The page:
Earlier this year the UK government consulted on plans to introduce reporting requirements in line with the Task Force on Climate-related Financial Disclosures (TCFD) for certain UK companies and LLPs. With draft company regulations now laid before Parliament and awaiting final approval, it is full steam ahead for the government, particularly when considered in the context of its recently published Greening Finance: A Roadmap to Sustainable Investing roadmap.
This article briefly summarises some key aspects of the expected new disclosure requirements for companies and LLPs. Further details can also be found in the Business, Energy and Industrial Strategy (BEIS) Consultation response: Mandatory climate-related financial disclosures by publicly quoted companies, large private companies and LLPs.
Scope of new requirements
Once approved, the regulations introducing new mandatory climate-related financial disclosures will apply to:
- All UK companies that are currently required to produce a Non-Financial Information Statement. This includes UK companies that have more than 500 employees and are either traded companies, banking companies or insurance companies.
- UK registered companies with securities admitted to AIM with more than 500 employees.
- UK registered companies which are not included in the above categories that have more than 500 employees and a turnover of more than £500m.
- LLPs which have more than 500 employees and a turnover of more than £500m.
Where relevant, the disclosures will be required at a group level. This means the reporting requirements (see below) and scope thresholds will apply on a consolidated basis.
Summary of new requirements
It is worth noting that draft changes to the LLP regulations are not yet available, as these will be made after the company regulations have been approved. However, the disclosure requirements are expected to mirror those applicable to companies.
This draft company regulations require in-scope companies to provide:
- a description of the company’s governance arrangements in relation to assessing and managing climate-related risks and opportunities;
- a description of how the company identifies, assesses, and manages climate-related risks and opportunities;
- a description of how processes for identifying, assessing, and managing climate-related risks are integrated into the company’s overall risk management process;
- a description of:
o the principal climate-related risks and opportunities arising in connection with the company’s operations, and
o the time periods by reference to which those risks and opportunities are assessed;
- a description of the actual and potential impacts of the principal climate-related risks and opportunities on the company’s business model and strategy;
- an analysis of the resilience of the company’s business model and strategy, taking into consideration different climate-related scenarios;
- a description of the targets used by the company to manage climate-related risks and to realise climate-related opportunities and of performance against those targets; and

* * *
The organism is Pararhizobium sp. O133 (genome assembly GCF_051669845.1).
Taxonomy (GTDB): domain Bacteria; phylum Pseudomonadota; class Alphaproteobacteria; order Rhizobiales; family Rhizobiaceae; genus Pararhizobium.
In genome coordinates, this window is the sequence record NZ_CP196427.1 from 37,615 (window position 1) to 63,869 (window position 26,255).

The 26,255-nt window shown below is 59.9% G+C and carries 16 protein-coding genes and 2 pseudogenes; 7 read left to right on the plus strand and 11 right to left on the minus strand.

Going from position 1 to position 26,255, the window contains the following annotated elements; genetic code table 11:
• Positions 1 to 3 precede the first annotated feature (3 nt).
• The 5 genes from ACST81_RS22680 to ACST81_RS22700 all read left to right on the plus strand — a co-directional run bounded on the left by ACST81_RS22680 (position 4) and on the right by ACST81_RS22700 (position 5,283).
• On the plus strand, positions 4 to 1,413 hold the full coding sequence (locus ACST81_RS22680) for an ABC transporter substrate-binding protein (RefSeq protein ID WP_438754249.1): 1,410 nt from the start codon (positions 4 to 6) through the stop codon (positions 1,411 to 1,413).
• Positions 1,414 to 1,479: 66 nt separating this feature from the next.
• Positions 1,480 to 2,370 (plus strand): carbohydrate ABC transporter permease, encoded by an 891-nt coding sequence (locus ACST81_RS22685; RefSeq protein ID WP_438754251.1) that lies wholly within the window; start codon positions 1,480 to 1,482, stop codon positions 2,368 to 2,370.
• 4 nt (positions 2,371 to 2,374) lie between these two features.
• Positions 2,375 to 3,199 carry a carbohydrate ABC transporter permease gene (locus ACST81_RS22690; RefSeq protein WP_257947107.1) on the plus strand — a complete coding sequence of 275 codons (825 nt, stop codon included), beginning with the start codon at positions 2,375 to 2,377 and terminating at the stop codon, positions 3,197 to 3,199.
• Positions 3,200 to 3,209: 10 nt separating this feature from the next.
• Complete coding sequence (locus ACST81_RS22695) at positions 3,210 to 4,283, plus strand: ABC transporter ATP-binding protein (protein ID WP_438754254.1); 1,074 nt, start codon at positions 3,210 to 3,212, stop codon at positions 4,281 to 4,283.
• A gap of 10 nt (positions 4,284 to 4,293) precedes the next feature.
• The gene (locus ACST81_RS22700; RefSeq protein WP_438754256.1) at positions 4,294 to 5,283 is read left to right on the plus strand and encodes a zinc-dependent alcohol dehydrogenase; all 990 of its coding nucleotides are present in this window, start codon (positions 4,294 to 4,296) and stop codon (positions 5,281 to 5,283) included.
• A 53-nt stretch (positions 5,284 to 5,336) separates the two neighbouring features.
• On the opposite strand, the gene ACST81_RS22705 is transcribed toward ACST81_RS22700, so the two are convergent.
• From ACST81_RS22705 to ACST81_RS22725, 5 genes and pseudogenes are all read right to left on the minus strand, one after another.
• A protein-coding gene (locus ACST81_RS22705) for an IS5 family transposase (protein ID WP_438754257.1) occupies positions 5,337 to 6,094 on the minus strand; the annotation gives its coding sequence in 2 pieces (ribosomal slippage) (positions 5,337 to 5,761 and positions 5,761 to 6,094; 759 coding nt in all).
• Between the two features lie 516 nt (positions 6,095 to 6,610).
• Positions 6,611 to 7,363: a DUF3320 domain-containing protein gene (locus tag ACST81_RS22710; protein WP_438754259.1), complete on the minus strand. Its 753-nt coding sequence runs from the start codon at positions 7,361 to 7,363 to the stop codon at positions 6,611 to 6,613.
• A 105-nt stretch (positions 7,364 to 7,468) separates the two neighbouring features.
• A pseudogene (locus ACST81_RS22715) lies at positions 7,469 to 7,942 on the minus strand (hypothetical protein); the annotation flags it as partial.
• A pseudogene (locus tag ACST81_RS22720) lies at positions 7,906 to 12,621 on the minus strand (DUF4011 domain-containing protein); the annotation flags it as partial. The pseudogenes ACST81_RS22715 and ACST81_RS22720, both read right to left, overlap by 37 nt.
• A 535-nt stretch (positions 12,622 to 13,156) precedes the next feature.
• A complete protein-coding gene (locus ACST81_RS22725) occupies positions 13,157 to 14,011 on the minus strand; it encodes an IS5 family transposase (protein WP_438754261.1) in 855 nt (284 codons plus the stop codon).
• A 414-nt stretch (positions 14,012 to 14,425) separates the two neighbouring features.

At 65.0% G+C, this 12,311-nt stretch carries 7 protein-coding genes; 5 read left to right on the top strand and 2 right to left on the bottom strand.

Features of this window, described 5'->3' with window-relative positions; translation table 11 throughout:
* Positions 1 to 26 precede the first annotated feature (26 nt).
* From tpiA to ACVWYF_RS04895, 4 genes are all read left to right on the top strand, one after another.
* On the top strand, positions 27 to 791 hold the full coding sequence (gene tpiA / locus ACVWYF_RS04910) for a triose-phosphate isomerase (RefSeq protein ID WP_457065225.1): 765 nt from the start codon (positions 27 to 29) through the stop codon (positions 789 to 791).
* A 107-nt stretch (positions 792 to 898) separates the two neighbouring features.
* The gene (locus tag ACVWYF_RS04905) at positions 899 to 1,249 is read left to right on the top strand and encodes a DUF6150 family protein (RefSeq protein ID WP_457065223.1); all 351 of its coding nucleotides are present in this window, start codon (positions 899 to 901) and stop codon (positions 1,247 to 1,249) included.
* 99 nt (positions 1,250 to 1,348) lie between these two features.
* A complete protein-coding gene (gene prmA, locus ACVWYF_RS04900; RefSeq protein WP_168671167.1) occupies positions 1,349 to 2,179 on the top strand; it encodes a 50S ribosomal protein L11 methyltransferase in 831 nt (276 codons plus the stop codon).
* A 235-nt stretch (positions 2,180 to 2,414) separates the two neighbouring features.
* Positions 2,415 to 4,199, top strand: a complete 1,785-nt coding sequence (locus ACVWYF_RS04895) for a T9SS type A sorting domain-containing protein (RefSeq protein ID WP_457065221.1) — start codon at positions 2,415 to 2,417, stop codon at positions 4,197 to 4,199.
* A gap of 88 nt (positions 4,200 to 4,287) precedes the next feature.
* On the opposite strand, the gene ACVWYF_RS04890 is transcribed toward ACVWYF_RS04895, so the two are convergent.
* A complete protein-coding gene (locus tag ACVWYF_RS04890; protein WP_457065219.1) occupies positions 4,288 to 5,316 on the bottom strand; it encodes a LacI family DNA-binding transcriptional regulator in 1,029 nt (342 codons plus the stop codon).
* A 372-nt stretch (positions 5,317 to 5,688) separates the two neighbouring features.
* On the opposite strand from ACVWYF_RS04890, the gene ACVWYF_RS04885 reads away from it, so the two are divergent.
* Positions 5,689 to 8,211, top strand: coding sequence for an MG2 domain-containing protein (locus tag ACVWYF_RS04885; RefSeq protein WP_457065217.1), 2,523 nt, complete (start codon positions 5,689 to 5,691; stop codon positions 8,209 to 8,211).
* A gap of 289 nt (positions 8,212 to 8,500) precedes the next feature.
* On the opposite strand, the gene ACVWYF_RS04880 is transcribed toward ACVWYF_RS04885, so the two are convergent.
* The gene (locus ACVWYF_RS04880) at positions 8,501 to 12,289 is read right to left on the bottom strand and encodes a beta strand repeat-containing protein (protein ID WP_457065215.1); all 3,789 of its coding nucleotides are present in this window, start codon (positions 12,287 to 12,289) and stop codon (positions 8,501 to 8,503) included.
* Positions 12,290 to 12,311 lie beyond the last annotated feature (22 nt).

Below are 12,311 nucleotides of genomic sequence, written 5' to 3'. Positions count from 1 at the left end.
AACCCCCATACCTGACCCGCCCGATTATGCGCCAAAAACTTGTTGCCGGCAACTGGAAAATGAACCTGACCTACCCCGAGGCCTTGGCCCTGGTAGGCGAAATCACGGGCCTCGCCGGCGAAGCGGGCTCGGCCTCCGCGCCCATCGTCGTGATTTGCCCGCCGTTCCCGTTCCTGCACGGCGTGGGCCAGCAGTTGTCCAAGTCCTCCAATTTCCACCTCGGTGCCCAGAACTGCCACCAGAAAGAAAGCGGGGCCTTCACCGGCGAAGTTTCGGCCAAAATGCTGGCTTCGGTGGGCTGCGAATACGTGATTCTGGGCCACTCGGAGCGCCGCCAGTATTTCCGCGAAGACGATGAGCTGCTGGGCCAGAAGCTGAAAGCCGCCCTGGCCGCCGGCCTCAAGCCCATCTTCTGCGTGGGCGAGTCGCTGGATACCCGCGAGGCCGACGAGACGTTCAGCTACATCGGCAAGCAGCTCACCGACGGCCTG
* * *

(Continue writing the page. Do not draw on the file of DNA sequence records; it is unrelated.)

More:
- a description of the key performance indicators (KPIs) used to assess progress against targets used to manage climate-related risks and realise climate-related opportunities and of the calculations on which those KPIs are based.
One key change from the proposals consulted on earlier in the year is the introduction of the requirement for scenario analysis ie, the requirement to provide an analysis of the resilience of the company’s business model and strategy, taking into consideration different climate-related scenarios. The government’s consultation response clarifies that forthcoming BEIS guidance on the new requirements will make clear that ‘a qualitative assessment of resilience against different scenarios will be sufficient to meet the obligation.’
It is also worth noting that certain reporting requirements, for example those relating to strategy, metrics and targets, may be omitted in full or in part if the directors’ conclude that, taking account the nature of the business and how it is conducted, the information is not necessary for an understanding of the company’s business. If this is the case, directors will need to provide a clear and reasonable explanation for not providing the information.
For companies, the information will be required as part of the existing Non-Financial Information Statement (to be renamed the Non-Financial and Sustainability Information Statement or NFSI Statement) within the Strategic Report. One complication is that not all companies within scope are currently required to produce a NFI Statement. Such companies will now be required to produce a NFSI Statement for the first time but will only be required to disclose the new climate-related financial disclosures elements.
For LLPs, the information will also be required in a NFSI Statement within the Strategic Report. However, for LLPs not required to produce a Strategic Report (which is likely to be the majority of LLPs), the information will instead be included in the Energy and Carbon Report.
Once approved, the regulations will come into force on 6 April 2022 and will apply to financial years that commence on or after that date.
The draft company regulations will become law once they receive final approval from Parliament. As noted above, draft changes to the LLP regulations will then follow. In due course, BEIS is also planning to produce guidance to support companies and LLPs when applying the new disclosure requirements.
ICAEW’s Financial Reporting Faculty will be monitoring developments and providing further guidance to members in due course. In the meantime, further guidance and resources are available at icaew.com/nfr
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